from future import pass_function

Philipp Hagemeister phihag at
Wed Jul 25 12:30:01 CEST 2012

Unlike the print statement, pass has no overboarding complexity (like
>>, printing tuples, etc.) - it just serves as a marker (and
practicality beats purity).

And you don't ever want to use pass as a value (say, for map() or the
right side of an assignment). In fact, if pass were a function, users
could construct strange code like

x = pass()

def pass():
   raise Exception('Are you slacking off? Get back to work!')

And don't forget that while the parentheses mainly confuse users,
they're also making it harder to type, and feel like useless overhead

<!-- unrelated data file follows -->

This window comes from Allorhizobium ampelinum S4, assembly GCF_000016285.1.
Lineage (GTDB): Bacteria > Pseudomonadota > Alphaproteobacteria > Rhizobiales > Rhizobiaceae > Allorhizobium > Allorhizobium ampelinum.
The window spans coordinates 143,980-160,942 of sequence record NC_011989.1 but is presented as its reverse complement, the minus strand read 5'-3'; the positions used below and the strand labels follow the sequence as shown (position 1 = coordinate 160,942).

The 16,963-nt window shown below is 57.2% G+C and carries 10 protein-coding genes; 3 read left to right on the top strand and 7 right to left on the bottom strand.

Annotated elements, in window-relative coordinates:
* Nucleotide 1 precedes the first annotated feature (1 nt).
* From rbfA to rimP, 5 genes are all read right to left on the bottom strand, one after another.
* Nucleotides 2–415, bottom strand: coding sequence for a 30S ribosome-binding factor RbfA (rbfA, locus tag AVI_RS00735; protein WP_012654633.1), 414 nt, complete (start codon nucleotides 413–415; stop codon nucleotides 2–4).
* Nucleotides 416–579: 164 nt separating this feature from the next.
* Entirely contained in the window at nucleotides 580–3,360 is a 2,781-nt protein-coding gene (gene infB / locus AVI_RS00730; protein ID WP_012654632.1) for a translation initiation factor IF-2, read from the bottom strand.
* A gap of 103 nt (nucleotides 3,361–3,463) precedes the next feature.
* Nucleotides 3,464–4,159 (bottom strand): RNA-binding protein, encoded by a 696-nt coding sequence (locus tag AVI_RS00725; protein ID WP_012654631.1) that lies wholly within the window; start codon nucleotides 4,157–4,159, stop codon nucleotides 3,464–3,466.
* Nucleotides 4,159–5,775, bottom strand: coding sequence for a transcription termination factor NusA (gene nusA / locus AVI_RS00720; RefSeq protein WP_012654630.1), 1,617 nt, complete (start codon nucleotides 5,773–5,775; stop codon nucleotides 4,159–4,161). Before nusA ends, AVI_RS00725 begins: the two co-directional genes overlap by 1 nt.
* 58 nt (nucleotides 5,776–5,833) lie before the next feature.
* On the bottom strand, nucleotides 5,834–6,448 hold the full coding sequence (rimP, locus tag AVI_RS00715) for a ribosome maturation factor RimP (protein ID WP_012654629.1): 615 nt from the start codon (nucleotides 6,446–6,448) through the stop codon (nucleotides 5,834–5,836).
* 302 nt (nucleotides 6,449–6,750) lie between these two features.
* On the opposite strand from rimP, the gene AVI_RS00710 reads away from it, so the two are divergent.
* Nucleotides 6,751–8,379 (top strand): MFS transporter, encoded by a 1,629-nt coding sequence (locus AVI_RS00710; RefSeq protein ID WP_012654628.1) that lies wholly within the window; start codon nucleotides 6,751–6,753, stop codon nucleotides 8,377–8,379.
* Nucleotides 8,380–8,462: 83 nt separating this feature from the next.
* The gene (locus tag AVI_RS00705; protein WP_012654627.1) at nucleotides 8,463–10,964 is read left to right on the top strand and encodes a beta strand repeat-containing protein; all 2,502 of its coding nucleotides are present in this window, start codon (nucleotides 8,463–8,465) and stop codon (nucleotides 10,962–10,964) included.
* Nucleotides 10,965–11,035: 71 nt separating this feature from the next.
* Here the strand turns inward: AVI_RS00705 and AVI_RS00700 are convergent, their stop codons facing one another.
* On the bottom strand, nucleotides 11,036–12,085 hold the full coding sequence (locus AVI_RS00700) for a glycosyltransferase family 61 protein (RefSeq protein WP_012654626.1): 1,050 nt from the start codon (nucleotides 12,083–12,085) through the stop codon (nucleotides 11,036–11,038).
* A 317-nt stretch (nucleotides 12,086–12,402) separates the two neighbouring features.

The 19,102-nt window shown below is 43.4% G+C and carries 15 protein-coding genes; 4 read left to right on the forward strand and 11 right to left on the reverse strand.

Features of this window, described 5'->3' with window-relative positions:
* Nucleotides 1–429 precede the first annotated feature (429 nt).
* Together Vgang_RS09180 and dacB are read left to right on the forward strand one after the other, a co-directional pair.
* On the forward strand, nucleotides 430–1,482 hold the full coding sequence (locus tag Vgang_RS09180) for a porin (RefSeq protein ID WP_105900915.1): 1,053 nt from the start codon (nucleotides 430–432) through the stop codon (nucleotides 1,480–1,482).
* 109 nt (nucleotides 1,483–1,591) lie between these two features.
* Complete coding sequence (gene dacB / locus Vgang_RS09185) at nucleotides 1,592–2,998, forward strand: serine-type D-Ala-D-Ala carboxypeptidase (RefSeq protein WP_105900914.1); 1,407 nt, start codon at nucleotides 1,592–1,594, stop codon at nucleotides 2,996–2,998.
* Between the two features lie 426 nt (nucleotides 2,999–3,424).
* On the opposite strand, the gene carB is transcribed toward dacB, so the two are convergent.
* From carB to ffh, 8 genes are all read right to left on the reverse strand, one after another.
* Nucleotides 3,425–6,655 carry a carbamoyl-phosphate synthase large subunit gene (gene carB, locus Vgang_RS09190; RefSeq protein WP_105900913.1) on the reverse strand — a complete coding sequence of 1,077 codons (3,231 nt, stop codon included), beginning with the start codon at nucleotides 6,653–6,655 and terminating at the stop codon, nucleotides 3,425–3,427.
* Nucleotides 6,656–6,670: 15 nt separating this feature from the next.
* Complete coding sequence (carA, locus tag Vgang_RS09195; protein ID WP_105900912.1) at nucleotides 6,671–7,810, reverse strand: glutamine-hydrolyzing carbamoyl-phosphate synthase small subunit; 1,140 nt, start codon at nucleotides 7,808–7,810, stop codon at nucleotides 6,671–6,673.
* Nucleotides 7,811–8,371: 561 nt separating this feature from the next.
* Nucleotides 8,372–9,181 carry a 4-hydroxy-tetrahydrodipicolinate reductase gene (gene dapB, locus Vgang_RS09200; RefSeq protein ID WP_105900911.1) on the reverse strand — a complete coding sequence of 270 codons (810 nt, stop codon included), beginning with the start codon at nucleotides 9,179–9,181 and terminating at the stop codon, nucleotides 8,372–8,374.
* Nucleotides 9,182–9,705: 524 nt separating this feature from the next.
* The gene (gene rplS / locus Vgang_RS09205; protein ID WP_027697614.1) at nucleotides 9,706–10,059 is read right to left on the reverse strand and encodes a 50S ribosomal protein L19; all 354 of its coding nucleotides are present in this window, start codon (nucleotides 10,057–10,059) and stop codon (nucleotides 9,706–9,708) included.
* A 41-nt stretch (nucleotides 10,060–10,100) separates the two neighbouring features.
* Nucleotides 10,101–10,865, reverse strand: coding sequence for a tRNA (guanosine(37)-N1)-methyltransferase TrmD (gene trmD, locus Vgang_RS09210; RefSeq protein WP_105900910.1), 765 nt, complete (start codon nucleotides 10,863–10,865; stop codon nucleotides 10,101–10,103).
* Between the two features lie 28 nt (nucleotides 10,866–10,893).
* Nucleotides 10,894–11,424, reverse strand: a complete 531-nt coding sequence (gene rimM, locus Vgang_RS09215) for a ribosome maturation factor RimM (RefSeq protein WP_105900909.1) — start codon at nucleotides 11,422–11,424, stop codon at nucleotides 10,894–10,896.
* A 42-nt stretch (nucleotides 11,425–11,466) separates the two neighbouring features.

(similar to the parentheses in  if (x):  ). In fact, I'd argue that if
pass were a function, None would be the better placeholder:

    None # 2 hard-to-type (on a German keyboard) characters shorter
    # (and probably way faster: No function call overhead and no need
    #  to actually find out what pass happens to be in this context)

- Philipp

On 07/25/2012 10:40 AM, Ulrich Eckhardt wrote:
> Hi!
> I just had an idea, it occurred to me that the pass statement is pretty
> similar to the print statement, and similarly to the print() function,
> there could be a pass() function that does and returns nothing.
> Example:
>    def pass():
>        return
>    try:
>        do_something()
>    except:
>        pass()
> One thing I don't like about this is the syntax
>    class foo(object):
>        pass()
> What do you think?
> Uli

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